The Braves took Tyler Stovall in the 2nd round of the 2008 draft and signed him to a significantly over-slot bonus. He should’ve made the list last season, but injuries and oversight on my part kept him off my map. This season, with the Danville Braves, Stovall pitched 52 innings with a 3.12 ERA, a 1.769 WHIP, and a 57-to-56 strikeout-to-walk ratio. It was the strangest of seasons. Stovall throws two above-average pitches right now, his fastball and curveball. However, he doesn’t trust his fastball (something I’ve dubbed “Clay Buchholz Syndrome”) and frequently uses his curveball as his primary pitch. Thus the 56 walks in 52 innings. He’s an athletic guy, which usually bodes well for control, so I don’t anticipate walks will be a huge problem going forward, he just needs to trust the fastball. Like Hale, he’s got the stuff to be a front-line starter. I imagine he’ll join Hale in Class-A Rome’s rotation in 2010.
Ortegano is a Venezuelan product that saw his stock increase as he made a seamless transition to the upper minors in 2009. In 117 and 1/3 innings between Class-A Advanced Myrtle Beach and Class-AA Mississippi, he posted a 3.22 ERA, a 1.159 WHIP, and a 101-to-34 strikeout-to-walk ratio. I wrote the following about him last year: “He’s a control guy, and he won’t ever miss enough bats to bee a Scott Kazmir, but his future is brighter than Chuck James’”. He’s gotten better and better as he’s progressed through the system and has a fairly good shot at making it to MLB. He’ll probably start the 2010 season at Mississippi, and with a good year there, he could find himself competing for a job out of 2011 Spring Training. Or even sooner. Though he doesn’t possess a whole lot of upside.
A little guy. 5’9″, 170 LB, and only 20 years old. But he somehow throws a 100-MPH fastball. Due to a funky delivery and lack of much to go with his heater, he’s strictly a relief prospect and has made all of his professional appearances in relief. In 2009, he pitched 59 innings between Class-A Rome and Class-A Advanced Myrtle Beach and posted a 4.73 ERA, a 1.508 WHIP, and a 77-to-33 strikeout-to-walk ratio. The only thing that stands out about his game is his ability to strike batters out (thus the 100-MPH fastball). It’s easy to fall in love with this ability, but I’m skeptical as to whether or not it will translate into success in the upper minors or MLB. While his walk rate is alarming, he’s still one of the more interesting relief prospects in the system. There’s no need to rush him, and I think he’ll begin his 21-year old season at Myrtle Beach.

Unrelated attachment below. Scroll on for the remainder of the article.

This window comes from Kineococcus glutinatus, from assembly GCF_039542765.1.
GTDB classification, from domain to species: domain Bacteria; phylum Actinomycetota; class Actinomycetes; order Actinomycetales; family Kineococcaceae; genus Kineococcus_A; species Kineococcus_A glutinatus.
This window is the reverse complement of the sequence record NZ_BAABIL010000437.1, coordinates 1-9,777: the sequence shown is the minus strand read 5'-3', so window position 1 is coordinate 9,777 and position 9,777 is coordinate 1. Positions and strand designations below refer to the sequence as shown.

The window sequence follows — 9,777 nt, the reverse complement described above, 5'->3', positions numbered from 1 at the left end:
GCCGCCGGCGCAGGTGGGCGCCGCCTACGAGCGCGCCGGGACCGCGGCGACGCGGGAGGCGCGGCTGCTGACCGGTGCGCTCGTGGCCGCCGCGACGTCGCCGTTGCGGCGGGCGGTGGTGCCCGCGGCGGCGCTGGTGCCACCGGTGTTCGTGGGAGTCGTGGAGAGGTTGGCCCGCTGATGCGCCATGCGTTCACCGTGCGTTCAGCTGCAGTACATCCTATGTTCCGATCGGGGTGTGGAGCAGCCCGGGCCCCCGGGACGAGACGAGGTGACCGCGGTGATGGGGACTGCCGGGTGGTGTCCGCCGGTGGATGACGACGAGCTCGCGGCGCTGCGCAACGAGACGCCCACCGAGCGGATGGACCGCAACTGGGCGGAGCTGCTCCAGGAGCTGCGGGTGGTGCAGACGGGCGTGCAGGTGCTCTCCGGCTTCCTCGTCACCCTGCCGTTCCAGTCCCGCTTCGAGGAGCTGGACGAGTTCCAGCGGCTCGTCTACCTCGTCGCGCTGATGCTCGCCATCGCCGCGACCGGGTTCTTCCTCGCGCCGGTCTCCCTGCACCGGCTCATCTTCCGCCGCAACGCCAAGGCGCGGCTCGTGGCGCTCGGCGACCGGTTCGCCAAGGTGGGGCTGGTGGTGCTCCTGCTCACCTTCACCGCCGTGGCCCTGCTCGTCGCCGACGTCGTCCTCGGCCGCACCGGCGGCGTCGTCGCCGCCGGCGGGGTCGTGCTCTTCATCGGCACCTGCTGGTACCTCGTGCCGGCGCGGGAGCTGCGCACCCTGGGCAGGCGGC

Cody Johnson was taken in the 1st round (24th overall) of the 2006 draft. Since then, he’s been impressing scouts and prospect huggers alike with his 80 raw power, but showing plenty of other limitations. In 2009, he hit .239/.342/.500 in 518 PA’s with 32 HR, 18 2B, 67 BB’s, and 180 K’s. He made marginal progress with his walk rate, but his contact rate is still miserable. People are generally impressed with power because it’s sexy, but striking out in nearly 35% of your PA’s won’t cut it. Major league hitters can be productive striking out that much, but we’re talking about a Class-A Advanced hitter. The contact issues lead me to question whether or not his bat will continue to play as he reaches the upper minors. He’s not a good fielder and will be limited to LF if he ever makes it to MLB. Still, there’s a great deal of upside here and he’s still very young, so don’t give up hope yet. If he could overcome his contact issues, he’d be in consideration for the various top-100 lists encompassing all of MiLB. Class-AA Mississippi is likely where he’ll begin the 2010 season.
2009 was sort of an 11th hour turn-around for Matt Young. He profiles as the typical left-handed hitting, lead-off, center fielder. In 2009, he increased his walk rate, posting a line of .284/.414/.403 with 5 HR, 10 3B, 23 2B, 97 BB’s, and 64 K’s in 600 PA’s between Class-AA Mississippi and Class-AAA Gwinnett. He also stole 43 bases in 60 attempts (71.67% success rate). I normally wouldn’t rank a player this old, much less at number 15, but the turn-around he experienced in 2009 was too much to ignore. With the glut of left-handed hitting outfielders with no power, I doubt he gets any shot at a big-league job out of spring training, but a promising 2010 season at Gwinnett could land him on a big-league roster (either the Braves’ or another) by late 2010.